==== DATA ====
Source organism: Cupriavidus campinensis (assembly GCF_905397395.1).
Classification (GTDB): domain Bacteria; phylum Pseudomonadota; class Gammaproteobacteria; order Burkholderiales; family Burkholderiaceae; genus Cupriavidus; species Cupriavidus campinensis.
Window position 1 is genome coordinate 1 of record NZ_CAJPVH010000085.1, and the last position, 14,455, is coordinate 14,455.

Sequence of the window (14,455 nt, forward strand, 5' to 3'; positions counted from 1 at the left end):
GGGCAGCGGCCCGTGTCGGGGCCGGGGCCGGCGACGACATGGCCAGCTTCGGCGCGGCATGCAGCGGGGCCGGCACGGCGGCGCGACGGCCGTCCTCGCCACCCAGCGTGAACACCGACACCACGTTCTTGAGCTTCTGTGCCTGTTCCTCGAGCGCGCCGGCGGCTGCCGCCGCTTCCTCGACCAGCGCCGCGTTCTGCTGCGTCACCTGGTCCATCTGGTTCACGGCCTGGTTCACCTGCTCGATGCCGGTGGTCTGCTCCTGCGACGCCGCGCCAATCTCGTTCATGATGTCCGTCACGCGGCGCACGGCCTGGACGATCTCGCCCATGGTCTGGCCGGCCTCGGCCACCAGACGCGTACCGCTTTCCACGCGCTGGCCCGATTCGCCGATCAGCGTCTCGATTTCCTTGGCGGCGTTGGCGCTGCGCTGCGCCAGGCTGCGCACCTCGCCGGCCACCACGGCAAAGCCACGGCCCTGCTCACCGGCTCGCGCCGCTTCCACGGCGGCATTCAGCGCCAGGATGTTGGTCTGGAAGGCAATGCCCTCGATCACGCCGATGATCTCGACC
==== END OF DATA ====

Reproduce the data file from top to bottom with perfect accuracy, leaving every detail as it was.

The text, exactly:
Source organism: Cupriavidus campinensis (assembly GCF_905397395.1).
Classification (GTDB): domain Bacteria; phylum Pseudomonadota; class Gammaproteobacteria; order Burkholderiales; family Burkholderiaceae; genus Cupriavidus; species Cupriavidus campinensis.
Window position 1 is genome coordinate 1 of record NZ_CAJPVH010000085.1, and the last position, 14,455, is coordinate 14,455.

Sequence of the window (14,455 nt, forward strand, 5' to 3'; positions counted from 1 at the left end):
GGGCAGCGGCCCGTGTCGGGGCCGGGGCCGGCGACGACATGGCCAGCTTCGGCGCGGCATGCAGCGGGGCCGGCACGGCGGCGCGACGGCCGTCCTCGCCACCCAGCGTGAACACCGACACCACGTTCTTGAGCTTCTGTGCCTGTTCCTCGAGCGCGCCGGCGGCTGCCGCCGCTTCCTCGACCAGCGCCGCGTTCTGCTGCGTCACCTGGTCCATCTGGTTCACGGCCTGGTTCACCTGCTCGATGCCGGTGGTCTGCTCCTGCGACGCCGCGCCAATCTCGTTCATGATGTCCGTCACGCGGCGCACGGCCTGGACGATCTCGCCCATGGTCTGGCCGGCCTCGGCCACCAGACGCGTACCGCTTTCCACGCGCTGGCCCGATTCGCCGATCAGCGTCTCGATTTCCTTGGCGGCGTTGGCGCTGCGCTGCGCCAGGCTGCGCACCTCGCCGGCCACCACGGCAAAGCCACGGCCCTGCTCACCGGCTCGCGCCGCTTCCACGGCGGCATTCAGCGCCAGGATGTTGGTCTGGAAGGCAATGCCCTCGATCACGCCGATGATCTCGACC